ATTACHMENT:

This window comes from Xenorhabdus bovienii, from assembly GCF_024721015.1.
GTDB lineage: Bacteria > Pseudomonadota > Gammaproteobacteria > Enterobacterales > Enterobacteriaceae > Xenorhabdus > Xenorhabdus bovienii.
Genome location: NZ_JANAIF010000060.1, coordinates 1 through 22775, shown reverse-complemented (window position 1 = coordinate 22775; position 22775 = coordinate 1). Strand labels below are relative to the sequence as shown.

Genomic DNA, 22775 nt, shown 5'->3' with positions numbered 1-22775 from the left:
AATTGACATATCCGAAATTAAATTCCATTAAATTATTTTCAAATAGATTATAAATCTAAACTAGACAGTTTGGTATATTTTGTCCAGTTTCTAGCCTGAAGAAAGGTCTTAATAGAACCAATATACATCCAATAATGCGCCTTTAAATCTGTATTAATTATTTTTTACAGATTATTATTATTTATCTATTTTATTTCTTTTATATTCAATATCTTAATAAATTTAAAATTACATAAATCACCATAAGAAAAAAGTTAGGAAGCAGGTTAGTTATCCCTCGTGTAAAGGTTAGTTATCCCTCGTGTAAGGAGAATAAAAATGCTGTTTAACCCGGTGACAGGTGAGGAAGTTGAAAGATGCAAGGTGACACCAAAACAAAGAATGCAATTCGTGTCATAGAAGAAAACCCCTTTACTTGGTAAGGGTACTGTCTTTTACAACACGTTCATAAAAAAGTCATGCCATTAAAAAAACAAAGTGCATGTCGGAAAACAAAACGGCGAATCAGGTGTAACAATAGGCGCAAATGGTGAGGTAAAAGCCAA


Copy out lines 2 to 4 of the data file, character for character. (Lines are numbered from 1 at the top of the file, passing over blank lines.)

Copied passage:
GTDB lineage: Bacteria > Pseudomonadota > Gammaproteobacteria > Enterobacterales > Enterobacteriaceae > Xenorhabdus > Xenorhabdus bovienii.
Genome location: NZ_JANAIF010000060.1, coordinates 1 through 22775, shown reverse-complemented (window position 1 = coordinate 22775; position 22775 = coordinate 1). Strand labels below are relative to the sequence as shown.

Genomic DNA, 22775 nt, shown 5'->3' with positions numbered 1-22775 from the left: